Area postal union joins in rotating strikes
Postal workers in Kingston walked off the job on Wednesday morning as part of a Canadian Union of Postal Workers (CUPW ) strike.
Kingston Canada Post employees are taking their first turn on a rotating strike that has been moving through communities across the country as negotiations stall between workers and the Crown corporation.
Mary Whan is the president of CUPW Local 556, which represents approximately 200 postal workers in the Kingston and Gananoque regions.
“This is important for the workers,” Whan said from the side of Collins Bay Road on Wednesday afternoon, where she and a handful of colleagues picketed.
“There’s an issue with forced overtime for the letter carriers. There’s an issue with overburdening of the letter carriers. Everybody deserves to go to work and come home safe.”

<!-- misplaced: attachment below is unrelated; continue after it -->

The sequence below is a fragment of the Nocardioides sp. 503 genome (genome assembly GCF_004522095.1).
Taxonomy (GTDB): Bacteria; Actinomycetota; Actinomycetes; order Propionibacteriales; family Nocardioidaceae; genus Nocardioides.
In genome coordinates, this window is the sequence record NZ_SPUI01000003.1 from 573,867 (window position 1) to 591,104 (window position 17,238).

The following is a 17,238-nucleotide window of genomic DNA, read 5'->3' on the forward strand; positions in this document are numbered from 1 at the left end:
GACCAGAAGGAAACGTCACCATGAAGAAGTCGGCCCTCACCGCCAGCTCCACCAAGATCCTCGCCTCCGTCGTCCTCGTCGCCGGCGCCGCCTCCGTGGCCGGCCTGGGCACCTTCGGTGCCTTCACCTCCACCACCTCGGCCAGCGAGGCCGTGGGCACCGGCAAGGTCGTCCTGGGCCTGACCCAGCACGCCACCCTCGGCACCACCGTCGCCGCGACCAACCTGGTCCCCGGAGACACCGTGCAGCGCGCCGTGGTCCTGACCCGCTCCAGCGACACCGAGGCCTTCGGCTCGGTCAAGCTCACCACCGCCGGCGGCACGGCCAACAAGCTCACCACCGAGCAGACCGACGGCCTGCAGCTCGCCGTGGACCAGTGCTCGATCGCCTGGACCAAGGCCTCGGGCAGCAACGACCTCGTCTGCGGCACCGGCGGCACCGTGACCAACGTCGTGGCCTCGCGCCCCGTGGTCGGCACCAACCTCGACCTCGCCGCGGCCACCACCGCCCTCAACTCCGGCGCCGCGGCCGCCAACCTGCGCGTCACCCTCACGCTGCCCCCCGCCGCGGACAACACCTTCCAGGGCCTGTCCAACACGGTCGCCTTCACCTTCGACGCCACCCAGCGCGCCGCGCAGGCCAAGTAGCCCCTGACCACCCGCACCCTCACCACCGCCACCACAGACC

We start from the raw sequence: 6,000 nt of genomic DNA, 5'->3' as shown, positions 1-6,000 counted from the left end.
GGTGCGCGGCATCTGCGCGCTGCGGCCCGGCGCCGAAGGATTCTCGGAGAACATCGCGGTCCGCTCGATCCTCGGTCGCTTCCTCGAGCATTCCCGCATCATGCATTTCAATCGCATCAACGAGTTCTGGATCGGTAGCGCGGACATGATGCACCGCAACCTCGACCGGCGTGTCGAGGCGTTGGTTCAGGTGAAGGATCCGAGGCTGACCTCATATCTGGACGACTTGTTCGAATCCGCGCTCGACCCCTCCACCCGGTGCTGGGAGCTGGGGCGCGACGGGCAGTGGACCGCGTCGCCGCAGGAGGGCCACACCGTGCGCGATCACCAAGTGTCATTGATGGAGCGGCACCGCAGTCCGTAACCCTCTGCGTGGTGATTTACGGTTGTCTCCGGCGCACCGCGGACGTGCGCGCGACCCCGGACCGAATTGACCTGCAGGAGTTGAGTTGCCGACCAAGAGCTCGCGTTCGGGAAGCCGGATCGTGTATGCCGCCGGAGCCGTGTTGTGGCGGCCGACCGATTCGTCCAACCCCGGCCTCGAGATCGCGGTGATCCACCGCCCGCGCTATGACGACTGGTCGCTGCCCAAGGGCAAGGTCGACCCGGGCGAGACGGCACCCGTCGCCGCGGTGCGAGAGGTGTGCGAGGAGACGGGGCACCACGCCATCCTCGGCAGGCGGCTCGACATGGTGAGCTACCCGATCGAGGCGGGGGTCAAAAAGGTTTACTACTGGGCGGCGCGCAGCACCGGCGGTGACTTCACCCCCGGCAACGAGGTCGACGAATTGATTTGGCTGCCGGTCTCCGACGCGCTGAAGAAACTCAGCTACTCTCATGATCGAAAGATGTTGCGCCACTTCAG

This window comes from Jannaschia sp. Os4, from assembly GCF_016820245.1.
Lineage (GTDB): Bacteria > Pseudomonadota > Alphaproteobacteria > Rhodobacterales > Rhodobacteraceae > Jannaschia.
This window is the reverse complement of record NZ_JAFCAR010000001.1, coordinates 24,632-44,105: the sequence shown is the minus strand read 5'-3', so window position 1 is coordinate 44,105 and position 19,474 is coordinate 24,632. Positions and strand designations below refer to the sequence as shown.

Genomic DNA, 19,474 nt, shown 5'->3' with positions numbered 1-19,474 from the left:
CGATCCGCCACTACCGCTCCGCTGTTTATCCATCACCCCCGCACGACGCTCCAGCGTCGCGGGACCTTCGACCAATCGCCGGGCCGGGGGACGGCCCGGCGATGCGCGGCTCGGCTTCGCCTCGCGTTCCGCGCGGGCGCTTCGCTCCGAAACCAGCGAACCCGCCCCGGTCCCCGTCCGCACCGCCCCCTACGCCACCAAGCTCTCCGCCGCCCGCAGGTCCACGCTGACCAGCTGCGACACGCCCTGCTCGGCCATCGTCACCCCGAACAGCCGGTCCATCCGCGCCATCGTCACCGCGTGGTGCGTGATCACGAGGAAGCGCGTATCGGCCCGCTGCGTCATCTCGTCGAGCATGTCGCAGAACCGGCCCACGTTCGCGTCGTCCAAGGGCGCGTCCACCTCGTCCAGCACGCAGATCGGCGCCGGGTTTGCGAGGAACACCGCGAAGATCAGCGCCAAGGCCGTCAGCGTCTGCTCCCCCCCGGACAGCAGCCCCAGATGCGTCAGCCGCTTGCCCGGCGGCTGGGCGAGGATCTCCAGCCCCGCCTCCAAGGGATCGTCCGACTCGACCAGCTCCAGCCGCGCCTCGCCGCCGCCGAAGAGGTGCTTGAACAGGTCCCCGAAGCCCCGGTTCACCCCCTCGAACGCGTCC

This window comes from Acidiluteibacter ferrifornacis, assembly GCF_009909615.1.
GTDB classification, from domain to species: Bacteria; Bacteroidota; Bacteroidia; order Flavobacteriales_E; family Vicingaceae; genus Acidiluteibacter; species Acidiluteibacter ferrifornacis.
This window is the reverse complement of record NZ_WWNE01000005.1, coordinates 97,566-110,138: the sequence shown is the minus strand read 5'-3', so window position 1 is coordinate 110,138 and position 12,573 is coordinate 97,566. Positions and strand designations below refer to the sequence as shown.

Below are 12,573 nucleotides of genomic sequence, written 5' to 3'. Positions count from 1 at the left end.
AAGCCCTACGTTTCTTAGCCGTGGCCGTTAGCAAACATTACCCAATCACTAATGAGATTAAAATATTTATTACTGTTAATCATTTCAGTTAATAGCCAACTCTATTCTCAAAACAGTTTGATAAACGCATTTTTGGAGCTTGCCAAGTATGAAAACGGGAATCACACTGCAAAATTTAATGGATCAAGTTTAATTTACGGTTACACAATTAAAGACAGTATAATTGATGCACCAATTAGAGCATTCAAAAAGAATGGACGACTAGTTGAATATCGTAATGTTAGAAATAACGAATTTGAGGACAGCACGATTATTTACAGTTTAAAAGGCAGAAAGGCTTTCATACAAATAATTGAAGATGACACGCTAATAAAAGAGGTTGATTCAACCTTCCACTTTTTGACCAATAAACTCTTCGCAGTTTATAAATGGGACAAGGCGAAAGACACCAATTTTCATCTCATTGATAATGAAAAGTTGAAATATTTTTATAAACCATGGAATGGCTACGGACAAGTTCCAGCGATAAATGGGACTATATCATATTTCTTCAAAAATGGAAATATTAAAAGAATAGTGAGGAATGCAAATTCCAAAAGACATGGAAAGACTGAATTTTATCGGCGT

According to Whan, more than 30,000 of Canada Post’s 50,000 letter carriers have suffered an injury at work.
“Of those, over 14,000 have suffered a disabling injury,” Whan said. “These are related to injuries on duty.”
Whan said these issues stem from forced overtime, routes that are too long, and carriers being expected to haul too much weight on their routes.
“We’re asking to stop the overburdening of the letter carrier,” Whan said. “We all know that letter volumes have gone down and parcel volumes have gone up. These parcel volumes are being piled onto the letter carriers along with their mail.
“You’re carrying a lot more stuff, and they just keep making the routes longer and longer, so the carriers are out on the street a lot longer. Some carriers work 10 to 12 hours per day.”
Whan said carriers are expected to carry up to 35 pounds in their satchels.
Kingston was one of 27 communities across Ontario, Quebec and New Brunswick to walk out on Wednesday to demand changes to their work terms.
CUPW wants a national overtime ban for both major bargaining units at Canada Post.